How One City Handles Complaints About Its Transit System

A BART train stops in Oakland.

A BART train stops in Oakland. Sundry Photography/Shutterstock


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San Francisco’s BART System doesn’t just tweet back at people complaining on social media, but also tries to tap into the information to help guide maintenance, cleanup, and repair in real time.

The Bay Area Rapid Transit system, or BART, serves about 420,000 people each day. For a system originally designed decades before the tech boom brought thousands more riders to the region than anticipated, that means there are a lot of problems—and a lot of complaints.  

Many riders’ grievances arrive at the agency’s social media doorstep through tweets. That provided an opportunity for BART to be proactive, said Alicia Trost, the transit system’s communication manager.

“We’re taking a risk that not many governments will take, because we answer people’s complaints publicly, with a personal message, instead of going to direct messages or sending them an auto-response,” Trost said.

The fear of responding on social media is justified, in some city’s eyes. Public transit agencies receive some of the most vitriolic wrath that Twitter has to offer. A 2015 study found that four of the nation’s largest transit systems, including San Francisco’s, spurred the most negative sentiments on Twitter, falling near the IRS and rising only slightly above the TSA and Osama bin Laden.

But Trost’s communications team of four hopes to change people’s perceptions of BART’s customer service by monitoring complaints in real time and being transparent about issues the system faces. The team is able to accomplish those goals through a cloud management program that allows them to set alerts for problems flagged by “influencers,” journalists, or elected officials, and to monitor trending topics on a given day.

BART began to build out the agency’s tweet response system in late 2017. The year before, a tweet by the official BART account in reaction to a rider complaint said that much of the system had “reached the end of its useful life.” The tweet added “this is our reality,” a phrase that Twitter users embraced and turned into a viral hashtag, which Trost said helped convince BART executives of the power of social media and the need for greater investment in the platform. “I worked with our CIO to investigate options that would give us better data and allow us to respond to riders in real time. I wanted to find something that would let us use social media like a chat room instead of a bull horn,” Trost said.

Their new social management system, described as a “see-click-fix” operation, launched in 2018. Without adding any additional staff, the BART communications team could now see tweets and photos about problems, elevate tickets to the maintenance staff, and follow-up with riders to thank them for reporting issues. They respond Monday through Friday during the regular workday.

Trost said that people immediately took notice of the change. In 2015, BART received 13,000 mentions on Twitter, but once the system debuted, they had over 60,000. That has changed the communications strategy for the team. “Now, what we talk about on social media is based on topics raised by the public, as opposed to marketing messages we want to push,” Trost said. “We don’t ever reply with ‘We’ll get back to you’ or ‘Here’s a webpage where you can find information.’ Instead, we prioritize trending topics, and now we have more of a partnership with riders.”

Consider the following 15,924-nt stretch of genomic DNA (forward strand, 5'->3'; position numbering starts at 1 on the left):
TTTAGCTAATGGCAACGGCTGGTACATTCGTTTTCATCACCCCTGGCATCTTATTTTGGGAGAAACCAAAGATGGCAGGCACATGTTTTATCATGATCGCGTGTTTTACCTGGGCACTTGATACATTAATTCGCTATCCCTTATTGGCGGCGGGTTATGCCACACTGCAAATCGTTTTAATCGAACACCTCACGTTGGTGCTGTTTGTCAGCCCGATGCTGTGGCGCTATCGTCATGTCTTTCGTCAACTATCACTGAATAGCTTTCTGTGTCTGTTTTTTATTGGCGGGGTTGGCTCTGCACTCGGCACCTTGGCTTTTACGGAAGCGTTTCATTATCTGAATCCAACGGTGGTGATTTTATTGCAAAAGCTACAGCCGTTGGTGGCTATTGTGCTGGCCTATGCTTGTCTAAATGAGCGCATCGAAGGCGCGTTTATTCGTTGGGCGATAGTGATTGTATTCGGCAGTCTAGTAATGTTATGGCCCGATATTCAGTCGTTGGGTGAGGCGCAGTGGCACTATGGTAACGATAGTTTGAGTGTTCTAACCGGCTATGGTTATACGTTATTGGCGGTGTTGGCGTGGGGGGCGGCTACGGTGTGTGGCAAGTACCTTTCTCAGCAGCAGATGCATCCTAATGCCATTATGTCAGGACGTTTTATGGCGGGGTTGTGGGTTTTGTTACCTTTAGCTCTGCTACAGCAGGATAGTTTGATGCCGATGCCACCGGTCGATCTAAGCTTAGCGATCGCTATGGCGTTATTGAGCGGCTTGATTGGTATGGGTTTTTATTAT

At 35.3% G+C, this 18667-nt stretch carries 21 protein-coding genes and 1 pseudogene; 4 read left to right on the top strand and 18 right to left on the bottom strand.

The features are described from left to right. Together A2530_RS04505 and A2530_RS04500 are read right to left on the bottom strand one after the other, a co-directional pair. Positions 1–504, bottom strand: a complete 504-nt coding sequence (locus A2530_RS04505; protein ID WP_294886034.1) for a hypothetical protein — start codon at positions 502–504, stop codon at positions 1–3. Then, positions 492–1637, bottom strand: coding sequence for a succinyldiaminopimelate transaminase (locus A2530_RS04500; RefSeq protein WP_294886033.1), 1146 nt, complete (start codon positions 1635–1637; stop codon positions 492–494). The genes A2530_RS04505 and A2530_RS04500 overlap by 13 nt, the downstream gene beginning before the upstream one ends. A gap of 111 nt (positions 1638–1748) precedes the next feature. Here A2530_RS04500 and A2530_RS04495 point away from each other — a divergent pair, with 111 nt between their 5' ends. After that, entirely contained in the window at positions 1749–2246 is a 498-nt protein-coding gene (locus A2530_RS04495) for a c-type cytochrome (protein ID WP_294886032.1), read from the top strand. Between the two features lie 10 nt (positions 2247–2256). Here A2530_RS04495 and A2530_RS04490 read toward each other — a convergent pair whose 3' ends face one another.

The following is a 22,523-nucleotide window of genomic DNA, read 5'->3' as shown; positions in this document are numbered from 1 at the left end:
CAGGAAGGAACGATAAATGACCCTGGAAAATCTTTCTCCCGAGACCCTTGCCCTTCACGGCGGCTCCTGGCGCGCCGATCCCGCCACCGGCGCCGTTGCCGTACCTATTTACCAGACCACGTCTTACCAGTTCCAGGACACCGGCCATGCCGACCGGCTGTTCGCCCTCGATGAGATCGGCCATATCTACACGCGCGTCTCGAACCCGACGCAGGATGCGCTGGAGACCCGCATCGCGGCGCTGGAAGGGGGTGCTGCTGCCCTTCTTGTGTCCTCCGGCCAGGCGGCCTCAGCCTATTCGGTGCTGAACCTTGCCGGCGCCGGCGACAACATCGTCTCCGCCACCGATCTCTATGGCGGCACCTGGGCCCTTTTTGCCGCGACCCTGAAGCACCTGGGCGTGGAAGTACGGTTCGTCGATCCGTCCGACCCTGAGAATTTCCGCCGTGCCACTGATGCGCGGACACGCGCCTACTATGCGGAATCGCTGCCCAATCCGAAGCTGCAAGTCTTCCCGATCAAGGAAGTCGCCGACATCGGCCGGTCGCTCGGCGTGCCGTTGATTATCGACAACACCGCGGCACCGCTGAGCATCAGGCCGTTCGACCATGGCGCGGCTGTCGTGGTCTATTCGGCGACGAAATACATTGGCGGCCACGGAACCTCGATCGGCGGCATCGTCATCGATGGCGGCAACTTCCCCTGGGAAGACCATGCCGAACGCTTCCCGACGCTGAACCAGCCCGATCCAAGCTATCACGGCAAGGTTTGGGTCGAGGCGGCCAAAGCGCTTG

The most pressing complaints vary from week to week, but overcrowding, broken escalators and elevators, dirty train cars, parking availability, and delays are frequent sources of frustrations for riders. They also get a lot of tweets that Trost refers to as “do better” issues that show a general discontent with the state of transit in Silicon Valley, where people’s expectations for quick, modern transportation aren’t always satisfied. “In those cases, we have to articulate why our system hasn’t caught up,” Trost said. “It’s on us to recognize where we fall short and drive a conversation about investments in transit systems.”

If enough people complain about a certain issue, BART will change its policies. That’s what happened when BART shifted some weekend cleaners to peak weekday times, which prompted a litany of tweets about dirty train cars by Monday morning riders, so BART reversed course. Complaints can also prompt new features for the BART app. When, in mid-2018, many riders posted pictures of discarded needles from opioid users on the system, Trost said that she used social media data to convince executives that BART needed a strong response. Within a week, the team built a special biohazard reporting process for the BART app and website that pings a rapid response safety crew whenever a complaint is received. “We know that we can’t solve the opioid epidemic, but in the meantime, this is something we can do,” Trost said.

Trost said she hopes that BART’s proactive use of social media makes people realize how important the train system is to the region, and how much BART values being transparent with rider feedback. They hope to soon implement an email program that can target riders based on their county to give them specified service alerts, and one day debut 24/7 social media coverage, as weekends aren’t currently staffed by the communication team. “We want to identify the best ways to communicate with all our riders,” Trost said. “Then we can have a 360 degree understanding of how we can better meet their needs.”

Emma Coleman is the assistant editor for Route Fifty.

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